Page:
Once you get a handful of customer in the same industry, try to repeat the trick in different industries. Even if today there’s no real chances of winning customers there, try to speak with them and understand their needs.
At this early stage, thinking about pleasing one kind of customer at a time brings great benefits! It will clear your vision, therefore it will be a lot easier to prioritize your roadmap, your sales, your customer success, etc.
Hiring customers for consulting — one path to scale
Many founders don’t want to do consulting to customers because they think it won’t scale. Yes, consulting business are known for that.
But, if you’re not deeply familiar with the problem you’re solving, consulting can be a good hack.
You can build your product by doing consulting at the office of your customers. You will be getting feedback all the time and you will see their willingness to pay first hand. This is basically another way of putting: do things that don’t scale.
Fire on-premise customers — It is just an excuse…
This is a common one: a large-ish company wants your product, but only if you go on-premise. “Because they don’t trust the cloud” or “You’re too small and can die” or whatever other reason.
There several reasons why you shouldn’t go on-premise so early, among others:
- Lost visibility: by going on-premise, you will lose visibility on how they use your product. At this early stage, those metrics are key to run experiments and see what works, what doesn’t, and keep iterating.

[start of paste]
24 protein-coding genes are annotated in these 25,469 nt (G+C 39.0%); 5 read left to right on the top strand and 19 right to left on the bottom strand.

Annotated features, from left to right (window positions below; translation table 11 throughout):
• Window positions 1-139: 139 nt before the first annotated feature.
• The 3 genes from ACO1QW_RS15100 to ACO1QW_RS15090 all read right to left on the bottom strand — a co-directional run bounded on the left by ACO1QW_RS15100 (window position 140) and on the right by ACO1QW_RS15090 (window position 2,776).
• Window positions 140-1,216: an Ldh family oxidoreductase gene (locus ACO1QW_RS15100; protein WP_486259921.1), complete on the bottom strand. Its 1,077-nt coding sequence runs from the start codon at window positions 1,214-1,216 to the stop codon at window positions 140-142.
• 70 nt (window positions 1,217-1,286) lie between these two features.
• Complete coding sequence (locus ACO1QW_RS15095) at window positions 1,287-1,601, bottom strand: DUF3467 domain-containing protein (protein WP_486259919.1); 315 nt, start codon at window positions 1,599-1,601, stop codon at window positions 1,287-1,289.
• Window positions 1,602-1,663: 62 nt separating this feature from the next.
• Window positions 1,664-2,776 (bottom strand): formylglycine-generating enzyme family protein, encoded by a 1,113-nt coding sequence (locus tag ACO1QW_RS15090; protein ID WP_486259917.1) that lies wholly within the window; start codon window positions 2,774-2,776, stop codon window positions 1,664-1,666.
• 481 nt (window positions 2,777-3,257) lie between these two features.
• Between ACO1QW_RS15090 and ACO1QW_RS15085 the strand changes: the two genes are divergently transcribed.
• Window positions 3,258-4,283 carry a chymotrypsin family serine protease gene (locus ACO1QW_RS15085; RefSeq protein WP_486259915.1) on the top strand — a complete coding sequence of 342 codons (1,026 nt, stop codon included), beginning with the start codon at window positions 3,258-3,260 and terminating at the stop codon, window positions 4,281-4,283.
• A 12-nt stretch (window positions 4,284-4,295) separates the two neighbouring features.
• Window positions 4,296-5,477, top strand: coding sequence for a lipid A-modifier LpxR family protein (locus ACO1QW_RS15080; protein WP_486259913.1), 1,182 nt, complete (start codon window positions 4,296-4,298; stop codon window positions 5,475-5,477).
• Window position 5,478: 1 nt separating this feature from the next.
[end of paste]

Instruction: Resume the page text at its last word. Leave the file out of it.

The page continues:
- Burden: you will need to provide a lot more support if you go on-premise. You will take care of installation, maintenance, upgrades, etc. It will overkill you!
- Lost opportunity: at this early stage of your company, you don’t know the real value of your product yet. Going on-premise that early, it’s almost sure that you’re leaving big money on the table.
- Setting precedent: you might think that you will do it only once. But in reality, if there’s a customer on-premise, there’s pretty high chances that the other ones that that customer will recommend, will also want to go on-premise (with all the previous issues…)
For your comfort: we have seen several times that the that “customer who only wanted on-premise” becomes a SaaS customer.
If you solve a real problem for them, they will take “the risk” of going cloud. If you don’t, then they will keep finding excuses to avoid you and on-premise is a pretty comfortable one.
Fire “awesome” non-paying startups
Building a startup is something f**king hard. Founders know that and they try to help each other. But, unfortunately, I’ve seen often that this turns into startups not paying for other startups’ products.
Let’s be honest, if your “startup customers” don’t pay for your product it’s probably because the pain point is not big enough for them. If it’s not relevant, then it’s only vanity and it won’t help you. I’ve seen many early stage startups paying big bills to New Relic. Why do they pay to New Relic and not to you?
Thus, if you have users who don’t pay for your product, make sure you have a great explanation on why that is. If a “startup customer” is not using your product enough, not providing useful feedback or not bringing good referrals, those might be good reasons to fire them.
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In case you missed the previous ones:
1. Setting the Right Goals
2. Having the Right Infrastructure & Monitoring in Place
3. Get Your Finance Plan Right
4. The Right Team & Roles
5. Invest in Sales & Marketing
6. DOs and DONTs for SaaS Pricing